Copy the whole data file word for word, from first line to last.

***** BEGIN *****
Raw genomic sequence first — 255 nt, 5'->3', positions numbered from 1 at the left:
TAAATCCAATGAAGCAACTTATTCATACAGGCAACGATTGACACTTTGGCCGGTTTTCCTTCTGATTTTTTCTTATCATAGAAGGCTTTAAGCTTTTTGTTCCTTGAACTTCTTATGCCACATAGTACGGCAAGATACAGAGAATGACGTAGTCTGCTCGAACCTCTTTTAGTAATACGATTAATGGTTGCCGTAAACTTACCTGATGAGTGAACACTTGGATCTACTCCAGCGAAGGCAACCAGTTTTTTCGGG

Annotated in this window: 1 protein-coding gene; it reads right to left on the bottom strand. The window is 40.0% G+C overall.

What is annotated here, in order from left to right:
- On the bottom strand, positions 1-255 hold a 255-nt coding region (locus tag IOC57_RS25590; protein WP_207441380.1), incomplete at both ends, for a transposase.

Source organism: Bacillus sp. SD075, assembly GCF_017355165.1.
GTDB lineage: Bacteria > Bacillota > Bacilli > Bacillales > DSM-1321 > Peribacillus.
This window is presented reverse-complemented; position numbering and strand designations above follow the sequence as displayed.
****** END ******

Raw genomic sequence first — 255 nt, 5'->3', positions numbered from 1 at the left:
TAAATCCAATGAAGCAACTTATTCATACAGGCAACGATTGACACTTTGGCCGGTTTTCCTTCTGATTTTTTCTTATCATAGAAGGCTTTAAGCTTTTTGTTCCTTGAACTTCTTATGCCACATAGTACGGCAAGATACAGAGAATGACGTAGTCTGCTCGAACCTCTTTTAGTAATACGATTAATGGTTGCCGTAAACTTACCTGATGAGTGAACACTTGGATCTACTCCAGCGAAGGCAACCAGTTTTTTCGGG

Annotated in this window: 1 protein-coding gene; it reads right to left on the bottom strand. The window is 40.0% G+C overall.

What is annotated here, in order from left to right:
- On the bottom strand, positions 1-255 hold a 255-nt coding region (locus tag IOC57_RS25590; protein WP_207441380.1), incomplete at both ends, for a transposase.

Source organism: Bacillus sp. SD075, assembly GCF_017355165.1.
GTDB lineage: Bacteria > Bacillota > Bacilli > Bacillales > DSM-1321 > Peribacillus.
This window is presented reverse-complemented; position numbering and strand designations above follow the sequence as displayed.